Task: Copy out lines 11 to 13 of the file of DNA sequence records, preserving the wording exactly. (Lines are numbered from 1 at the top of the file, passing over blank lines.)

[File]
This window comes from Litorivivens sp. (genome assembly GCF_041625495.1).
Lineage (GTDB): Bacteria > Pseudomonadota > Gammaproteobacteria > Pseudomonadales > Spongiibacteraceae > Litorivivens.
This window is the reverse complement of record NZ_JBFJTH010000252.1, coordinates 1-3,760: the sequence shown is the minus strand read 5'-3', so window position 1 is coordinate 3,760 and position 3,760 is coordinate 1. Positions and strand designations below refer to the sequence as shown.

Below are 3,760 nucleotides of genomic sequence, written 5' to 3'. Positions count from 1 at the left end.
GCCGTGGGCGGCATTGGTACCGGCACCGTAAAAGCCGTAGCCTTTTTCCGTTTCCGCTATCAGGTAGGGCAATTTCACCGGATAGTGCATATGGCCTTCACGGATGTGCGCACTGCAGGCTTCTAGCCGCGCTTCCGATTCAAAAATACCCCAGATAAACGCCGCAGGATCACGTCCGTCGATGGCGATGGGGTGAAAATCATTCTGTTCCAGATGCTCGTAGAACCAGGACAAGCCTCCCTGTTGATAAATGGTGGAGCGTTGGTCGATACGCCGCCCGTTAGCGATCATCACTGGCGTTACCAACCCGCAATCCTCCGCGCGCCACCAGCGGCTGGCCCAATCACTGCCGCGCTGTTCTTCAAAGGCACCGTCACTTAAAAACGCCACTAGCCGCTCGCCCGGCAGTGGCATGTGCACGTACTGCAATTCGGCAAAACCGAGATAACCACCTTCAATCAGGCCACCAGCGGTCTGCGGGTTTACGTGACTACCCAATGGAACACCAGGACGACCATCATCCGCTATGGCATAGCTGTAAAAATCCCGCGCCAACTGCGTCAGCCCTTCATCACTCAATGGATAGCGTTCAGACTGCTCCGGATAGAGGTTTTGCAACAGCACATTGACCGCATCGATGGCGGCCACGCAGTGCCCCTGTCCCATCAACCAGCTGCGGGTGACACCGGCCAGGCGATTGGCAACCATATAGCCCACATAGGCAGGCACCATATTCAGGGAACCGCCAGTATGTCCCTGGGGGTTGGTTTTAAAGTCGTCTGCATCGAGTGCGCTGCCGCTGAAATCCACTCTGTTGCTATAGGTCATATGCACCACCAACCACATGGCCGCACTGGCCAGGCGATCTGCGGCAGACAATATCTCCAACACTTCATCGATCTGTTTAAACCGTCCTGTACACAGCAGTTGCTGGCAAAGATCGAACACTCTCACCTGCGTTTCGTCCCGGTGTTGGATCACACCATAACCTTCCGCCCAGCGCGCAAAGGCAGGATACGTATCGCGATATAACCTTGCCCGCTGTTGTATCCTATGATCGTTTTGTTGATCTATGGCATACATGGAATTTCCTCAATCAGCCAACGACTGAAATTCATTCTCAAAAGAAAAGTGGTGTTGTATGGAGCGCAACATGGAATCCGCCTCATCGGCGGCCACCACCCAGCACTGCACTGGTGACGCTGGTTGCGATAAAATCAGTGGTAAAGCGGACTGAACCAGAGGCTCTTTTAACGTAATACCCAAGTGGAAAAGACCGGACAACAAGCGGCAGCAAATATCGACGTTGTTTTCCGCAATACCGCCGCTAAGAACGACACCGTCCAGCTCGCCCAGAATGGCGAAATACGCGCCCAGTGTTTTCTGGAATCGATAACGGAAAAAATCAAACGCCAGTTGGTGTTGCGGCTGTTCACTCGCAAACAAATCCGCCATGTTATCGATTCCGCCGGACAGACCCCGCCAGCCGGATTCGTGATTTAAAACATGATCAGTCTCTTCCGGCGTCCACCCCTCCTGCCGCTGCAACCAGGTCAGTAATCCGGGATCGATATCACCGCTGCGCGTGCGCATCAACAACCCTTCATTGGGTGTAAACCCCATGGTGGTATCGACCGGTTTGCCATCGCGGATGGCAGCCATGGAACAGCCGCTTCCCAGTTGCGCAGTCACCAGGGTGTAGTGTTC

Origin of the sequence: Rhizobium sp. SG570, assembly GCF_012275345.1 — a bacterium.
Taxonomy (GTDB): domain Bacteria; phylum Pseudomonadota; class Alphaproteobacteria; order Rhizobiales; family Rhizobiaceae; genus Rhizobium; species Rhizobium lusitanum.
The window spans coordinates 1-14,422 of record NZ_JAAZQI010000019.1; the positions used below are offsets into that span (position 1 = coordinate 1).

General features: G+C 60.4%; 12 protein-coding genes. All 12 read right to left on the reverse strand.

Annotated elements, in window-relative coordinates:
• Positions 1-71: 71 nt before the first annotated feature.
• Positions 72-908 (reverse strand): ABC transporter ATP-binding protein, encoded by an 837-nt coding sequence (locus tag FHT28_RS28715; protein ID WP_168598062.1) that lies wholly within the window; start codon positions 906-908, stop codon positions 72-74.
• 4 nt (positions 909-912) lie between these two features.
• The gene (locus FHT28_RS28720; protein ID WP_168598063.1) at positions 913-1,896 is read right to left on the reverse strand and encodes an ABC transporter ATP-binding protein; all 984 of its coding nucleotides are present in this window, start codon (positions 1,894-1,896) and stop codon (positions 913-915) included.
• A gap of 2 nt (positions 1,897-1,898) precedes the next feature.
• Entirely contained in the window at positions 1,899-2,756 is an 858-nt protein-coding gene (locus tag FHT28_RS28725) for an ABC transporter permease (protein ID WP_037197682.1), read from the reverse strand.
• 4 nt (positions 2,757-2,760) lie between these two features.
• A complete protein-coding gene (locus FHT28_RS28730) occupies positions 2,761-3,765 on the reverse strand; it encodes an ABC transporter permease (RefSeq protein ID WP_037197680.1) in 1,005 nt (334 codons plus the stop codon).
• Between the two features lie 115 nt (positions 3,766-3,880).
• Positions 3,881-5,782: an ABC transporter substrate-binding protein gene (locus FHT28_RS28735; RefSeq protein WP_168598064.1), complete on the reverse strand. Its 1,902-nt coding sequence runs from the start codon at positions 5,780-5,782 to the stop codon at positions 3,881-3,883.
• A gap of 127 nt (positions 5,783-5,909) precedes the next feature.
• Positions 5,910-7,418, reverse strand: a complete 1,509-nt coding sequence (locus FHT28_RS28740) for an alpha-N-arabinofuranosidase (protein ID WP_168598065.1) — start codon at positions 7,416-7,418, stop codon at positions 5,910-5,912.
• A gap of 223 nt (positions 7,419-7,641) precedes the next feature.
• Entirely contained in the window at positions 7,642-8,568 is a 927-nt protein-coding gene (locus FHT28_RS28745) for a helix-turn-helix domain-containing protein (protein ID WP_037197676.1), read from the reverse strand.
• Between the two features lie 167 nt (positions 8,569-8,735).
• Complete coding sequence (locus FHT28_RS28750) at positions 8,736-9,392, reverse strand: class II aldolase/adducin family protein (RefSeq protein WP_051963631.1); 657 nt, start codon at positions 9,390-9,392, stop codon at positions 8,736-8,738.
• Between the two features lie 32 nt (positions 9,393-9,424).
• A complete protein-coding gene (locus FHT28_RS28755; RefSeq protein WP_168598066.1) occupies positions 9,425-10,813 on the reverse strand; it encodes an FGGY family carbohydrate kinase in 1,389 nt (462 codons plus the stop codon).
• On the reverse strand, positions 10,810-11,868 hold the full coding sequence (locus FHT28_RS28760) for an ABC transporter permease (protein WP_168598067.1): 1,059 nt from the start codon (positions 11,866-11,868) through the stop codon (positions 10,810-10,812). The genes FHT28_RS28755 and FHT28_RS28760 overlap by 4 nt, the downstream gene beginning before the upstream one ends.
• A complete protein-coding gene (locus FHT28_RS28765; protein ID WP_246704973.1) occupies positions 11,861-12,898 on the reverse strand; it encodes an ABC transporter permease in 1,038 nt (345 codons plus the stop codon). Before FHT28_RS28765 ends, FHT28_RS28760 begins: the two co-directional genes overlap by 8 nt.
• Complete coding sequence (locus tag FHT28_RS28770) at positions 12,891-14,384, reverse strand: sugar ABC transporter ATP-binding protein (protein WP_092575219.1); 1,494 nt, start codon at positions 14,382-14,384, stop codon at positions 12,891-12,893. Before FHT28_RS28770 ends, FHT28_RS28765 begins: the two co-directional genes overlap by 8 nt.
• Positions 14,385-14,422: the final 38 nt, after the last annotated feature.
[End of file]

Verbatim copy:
• Positions 1-71: 71 nt before the first annotated feature.
• Positions 72-908 (reverse strand): ABC transporter ATP-binding protein, encoded by an 837-nt coding sequence (locus tag FHT28_RS28715; protein ID WP_168598062.1) that lies wholly within the window; start codon positions 906-908, stop codon positions 72-74.
• 4 nt (positions 909-912) lie between these two features.